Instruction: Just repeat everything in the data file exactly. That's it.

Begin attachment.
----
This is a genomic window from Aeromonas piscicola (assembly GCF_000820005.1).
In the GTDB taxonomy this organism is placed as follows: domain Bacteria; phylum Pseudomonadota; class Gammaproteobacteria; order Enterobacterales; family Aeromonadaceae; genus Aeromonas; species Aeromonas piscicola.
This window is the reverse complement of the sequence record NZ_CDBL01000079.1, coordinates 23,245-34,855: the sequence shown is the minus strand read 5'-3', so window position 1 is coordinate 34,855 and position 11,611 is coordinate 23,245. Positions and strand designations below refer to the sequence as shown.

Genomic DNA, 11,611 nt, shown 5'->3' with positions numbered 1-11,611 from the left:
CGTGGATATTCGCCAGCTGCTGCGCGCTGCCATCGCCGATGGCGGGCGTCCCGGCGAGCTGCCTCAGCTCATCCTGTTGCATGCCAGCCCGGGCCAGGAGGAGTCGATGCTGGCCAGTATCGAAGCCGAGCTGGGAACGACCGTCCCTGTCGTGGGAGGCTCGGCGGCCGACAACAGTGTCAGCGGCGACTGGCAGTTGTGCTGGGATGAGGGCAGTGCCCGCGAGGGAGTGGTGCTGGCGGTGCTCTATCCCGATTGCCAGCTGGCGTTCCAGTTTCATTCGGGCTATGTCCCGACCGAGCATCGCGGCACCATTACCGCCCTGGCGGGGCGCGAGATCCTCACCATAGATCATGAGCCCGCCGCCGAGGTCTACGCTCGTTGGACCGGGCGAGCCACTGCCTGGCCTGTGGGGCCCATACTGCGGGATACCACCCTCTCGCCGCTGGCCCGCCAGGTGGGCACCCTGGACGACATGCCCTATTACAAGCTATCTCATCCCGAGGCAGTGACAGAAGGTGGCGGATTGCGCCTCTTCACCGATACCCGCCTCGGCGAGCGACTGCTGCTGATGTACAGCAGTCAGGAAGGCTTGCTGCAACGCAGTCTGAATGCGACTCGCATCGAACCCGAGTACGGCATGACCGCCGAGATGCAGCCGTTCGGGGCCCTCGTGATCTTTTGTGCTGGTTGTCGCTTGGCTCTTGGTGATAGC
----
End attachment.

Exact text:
This is a genomic window from Aeromonas piscicola (assembly GCF_000820005.1).
In the GTDB taxonomy this organism is placed as follows: domain Bacteria; phylum Pseudomonadota; class Gammaproteobacteria; order Enterobacterales; family Aeromonadaceae; genus Aeromonas; species Aeromonas piscicola.
This window is the reverse complement of the sequence record NZ_CDBL01000079.1, coordinates 23,245-34,855: the sequence shown is the minus strand read 5'-3', so window position 1 is coordinate 34,855 and position 11,611 is coordinate 23,245. Positions and strand designations below refer to the sequence as shown.

Genomic DNA, 11,611 nt, shown 5'->3' with positions numbered 1-11,611 from the left:
CGTGGATATTCGCCAGCTGCTGCGCGCTGCCATCGCCGATGGCGGGCGTCCCGGCGAGCTGCCTCAGCTCATCCTGTTGCATGCCAGCCCGGGCCAGGAGGAGTCGATGCTGGCCAGTATCGAAGCCGAGCTGGGAACGACCGTCCCTGTCGTGGGAGGCTCGGCGGCCGACAACAGTGTCAGCGGCGACTGGCAGTTGTGCTGGGATGAGGGCAGTGCCCGCGAGGGAGTGGTGCTGGCGGTGCTCTATCCCGATTGCCAGCTGGCGTTCCAGTTTCATTCGGGCTATGTCCCGACCGAGCATCGCGGCACCATTACCGCCCTGGCGGGGCGCGAGATCCTCACCATAGATCATGAGCCCGCCGCCGAGGTCTACGCTCGTTGGACCGGGCGAGCCACTGCCTGGCCTGTGGGGCCCATACTGCGGGATACCACCCTCTCGCCGCTGGCCCGCCAGGTGGGCACCCTGGACGACATGCCCTATTACAAGCTATCTCATCCCGAGGCAGTGACAGAAGGTGGCGGATTGCGCCTCTTCACCGATACCCGCCTCGGCGAGCGACTGCTGCTGATGTACAGCAGTCAGGAAGGCTTGCTGCAACGCAGTCTGAATGCGACTCGCATCGAACCCGAGTACGGCATGACCGCCGAGATGCAGCCGTTCGGGGCCCTCGTGATCTTTTGTGCTGGTTGTCGCTTGGCTCTTGGTGATAGC